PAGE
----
are reduced significantly under high NH + 2001), and that cytosolic accumulation of NH + 1968), it may not be surprising that potassium channels are by at least three different techniques (NMR, compartmental overexpressed in response to what essentially amounts to a analysis, and micro-electrodes; see Lee and Ratcliffe 1991, K+ starvation condition; the unfortunate side-effect is that it Wang et al. 1993 a, Wells and Miller 2000, respectively, for allows even more uncontrolled influx of NH + examples of each), is substantial enough to indicate that loss ing with, and inhibiting, potassium suppression) into the plant.
via simple diffusion of NH3 is not significantly high.
Perhaps for this reason, plants that are susceptible to NH4 The low NH3-permeability of the plasma membrane is fur- toxicity display extraordinarily high plasma membrane fluxes ther substantiated by the observation that dramatic increases in both directions (Feng et al. 1994, Nielsen and in the inwardly-directed NH3 gradient are accompanied by Schjoerring 1998, Rawat et al. 1999, Min et al. 1999, Britto et al.
2001b, Cerezo et al. 2001). Given that such fluxes can be well direction (i.e. efflux to the external medium); for example, 4 -assimilation capacity of the plant, either Kronzucker et al. (1995 a) showed a 8-fold reduction in the gradient accompanied by a 105-fold increase in efflux.
Kaiser 1994, Wieneke and Roeb 1997, Husted et al. 2000), Clearly, this runs against the idea that NH and/or increased efflux of NH4 from the plant must ensue.
significant role in trans-plasma-membrane N fluxes under Taking into consideration plasma membrane electrical po- normal conditions. There has been some debate about the medium and in the cytosol, a thermodynamic analysis reveals that it lies in the low to medium millimolar range (see Kron- zucker et al. 1995 a, Britto et al. 2001 a, and references transport into the plant is a passive process, therein). This agreement is found in spite of uncertainties relating to cellular heterogeneity (Henriksen et al. 1992, Taylor must be energetically active. Indeed, passive efflux transport and Bloom 1998) which affect all these methods, and which points to the need for system verification (Kronzucker et al.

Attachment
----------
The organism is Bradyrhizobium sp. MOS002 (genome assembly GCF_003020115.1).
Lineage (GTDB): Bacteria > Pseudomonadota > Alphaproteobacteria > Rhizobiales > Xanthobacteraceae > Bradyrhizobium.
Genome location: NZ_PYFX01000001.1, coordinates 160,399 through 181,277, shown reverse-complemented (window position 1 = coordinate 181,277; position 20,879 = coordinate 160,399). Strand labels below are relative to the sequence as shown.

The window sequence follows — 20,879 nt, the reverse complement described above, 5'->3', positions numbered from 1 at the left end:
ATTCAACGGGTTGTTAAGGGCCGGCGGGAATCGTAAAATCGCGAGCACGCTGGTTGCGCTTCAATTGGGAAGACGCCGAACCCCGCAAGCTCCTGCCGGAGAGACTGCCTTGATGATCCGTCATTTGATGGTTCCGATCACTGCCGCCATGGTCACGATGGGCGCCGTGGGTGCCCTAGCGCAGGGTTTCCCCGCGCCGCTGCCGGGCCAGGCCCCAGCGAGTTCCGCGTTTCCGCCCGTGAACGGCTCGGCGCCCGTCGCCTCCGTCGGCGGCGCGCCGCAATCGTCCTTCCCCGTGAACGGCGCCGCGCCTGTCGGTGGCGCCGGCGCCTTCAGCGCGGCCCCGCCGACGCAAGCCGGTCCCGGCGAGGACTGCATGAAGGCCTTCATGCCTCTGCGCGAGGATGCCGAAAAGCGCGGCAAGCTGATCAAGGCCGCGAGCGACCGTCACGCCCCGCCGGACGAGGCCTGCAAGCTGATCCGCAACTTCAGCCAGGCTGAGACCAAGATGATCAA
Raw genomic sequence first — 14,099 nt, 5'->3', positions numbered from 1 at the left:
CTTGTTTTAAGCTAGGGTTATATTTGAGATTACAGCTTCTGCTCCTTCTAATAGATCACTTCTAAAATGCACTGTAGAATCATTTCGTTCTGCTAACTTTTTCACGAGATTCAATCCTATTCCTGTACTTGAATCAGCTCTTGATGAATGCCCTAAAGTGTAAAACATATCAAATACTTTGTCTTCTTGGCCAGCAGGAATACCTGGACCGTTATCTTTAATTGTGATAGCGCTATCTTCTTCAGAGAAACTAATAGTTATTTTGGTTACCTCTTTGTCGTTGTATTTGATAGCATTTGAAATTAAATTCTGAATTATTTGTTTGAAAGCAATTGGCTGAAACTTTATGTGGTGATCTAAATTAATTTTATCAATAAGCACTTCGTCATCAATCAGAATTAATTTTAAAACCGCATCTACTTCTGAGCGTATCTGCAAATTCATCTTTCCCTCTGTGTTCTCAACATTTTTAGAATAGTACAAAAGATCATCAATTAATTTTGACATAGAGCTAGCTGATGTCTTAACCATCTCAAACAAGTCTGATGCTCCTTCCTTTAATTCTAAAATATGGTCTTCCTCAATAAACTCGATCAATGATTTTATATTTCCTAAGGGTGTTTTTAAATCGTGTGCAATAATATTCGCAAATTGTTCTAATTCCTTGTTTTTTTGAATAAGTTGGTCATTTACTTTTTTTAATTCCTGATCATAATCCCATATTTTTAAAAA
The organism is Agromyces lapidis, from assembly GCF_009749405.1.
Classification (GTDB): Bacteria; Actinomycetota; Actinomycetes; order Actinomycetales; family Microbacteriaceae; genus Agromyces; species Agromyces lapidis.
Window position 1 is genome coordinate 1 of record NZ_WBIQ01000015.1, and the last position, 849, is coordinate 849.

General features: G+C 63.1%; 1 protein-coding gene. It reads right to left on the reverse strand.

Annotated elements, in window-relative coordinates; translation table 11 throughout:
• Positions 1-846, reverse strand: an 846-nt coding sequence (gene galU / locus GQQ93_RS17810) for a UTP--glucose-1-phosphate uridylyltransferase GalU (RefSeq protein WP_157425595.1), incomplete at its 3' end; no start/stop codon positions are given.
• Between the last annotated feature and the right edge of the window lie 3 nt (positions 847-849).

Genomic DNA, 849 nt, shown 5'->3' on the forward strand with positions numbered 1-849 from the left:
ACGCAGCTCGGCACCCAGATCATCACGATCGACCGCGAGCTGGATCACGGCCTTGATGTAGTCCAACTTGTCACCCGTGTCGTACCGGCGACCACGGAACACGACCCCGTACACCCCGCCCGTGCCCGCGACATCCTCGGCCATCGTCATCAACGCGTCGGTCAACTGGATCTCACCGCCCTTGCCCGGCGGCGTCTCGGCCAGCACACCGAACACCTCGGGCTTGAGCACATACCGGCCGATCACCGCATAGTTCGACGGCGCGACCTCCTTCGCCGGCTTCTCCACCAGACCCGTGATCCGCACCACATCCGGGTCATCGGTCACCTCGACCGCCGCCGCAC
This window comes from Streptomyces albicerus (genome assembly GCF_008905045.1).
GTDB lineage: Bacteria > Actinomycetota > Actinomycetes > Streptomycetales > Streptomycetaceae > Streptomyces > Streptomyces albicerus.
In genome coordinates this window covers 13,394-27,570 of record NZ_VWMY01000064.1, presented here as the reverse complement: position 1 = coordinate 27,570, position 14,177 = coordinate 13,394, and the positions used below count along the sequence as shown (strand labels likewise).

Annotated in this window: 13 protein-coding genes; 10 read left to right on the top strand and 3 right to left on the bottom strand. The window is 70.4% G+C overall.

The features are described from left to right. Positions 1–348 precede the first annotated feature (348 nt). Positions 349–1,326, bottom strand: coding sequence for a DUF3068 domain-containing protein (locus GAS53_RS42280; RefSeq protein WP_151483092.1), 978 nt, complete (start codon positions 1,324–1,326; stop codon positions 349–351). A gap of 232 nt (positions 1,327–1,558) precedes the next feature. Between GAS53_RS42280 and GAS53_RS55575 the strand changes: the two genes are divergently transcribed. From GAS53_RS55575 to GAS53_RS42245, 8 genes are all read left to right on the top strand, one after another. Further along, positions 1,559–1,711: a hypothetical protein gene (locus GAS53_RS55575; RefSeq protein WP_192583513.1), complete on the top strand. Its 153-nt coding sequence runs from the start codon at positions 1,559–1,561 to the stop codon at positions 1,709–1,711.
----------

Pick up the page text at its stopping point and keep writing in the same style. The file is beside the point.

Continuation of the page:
much higher than measured by any technique to date (e.g. at 1995 b). One exception to the agreement in the above esti- an external concentration of 10 mmol/L, a realistic membrane mates consists of a short communication which did not report potential of –120 mV would require a minimum, but unlikely, measurements per se, but rather used an indirect cytosolic concentration of 1mol/L in order for passive efflux to method of analyzing 31P- and 13C-NMR signals (Roberts and occur). Although there is a debate about cytosolic concentra- tions of NH4 (which need to be distinguished from vacuolar range (2 – 438 µmol/L). A more recent study found cytosolic concentrations), and therefore about the magnitude of concentrations in barley and rice plants to be several the gradient against which such active efflux transport must hundred millimolar, at the exceptionally high external concen- work, all studies with the exception of one (Roberts and Pang 1992) have shown that cytosolic [NH4 ] can be in the millimo- values, it should be noted, were found under conditions lar range (see Britto et al. 2001 a). Along with detection of substantial (millimolar) NH4 in the xylem stream (van Beusi- high, were nevertheless at, or below, concentrations pre- chem et al. 1988, Schjoerring et al. 2002), studies of plant- dicted by the Nernst equation (see below).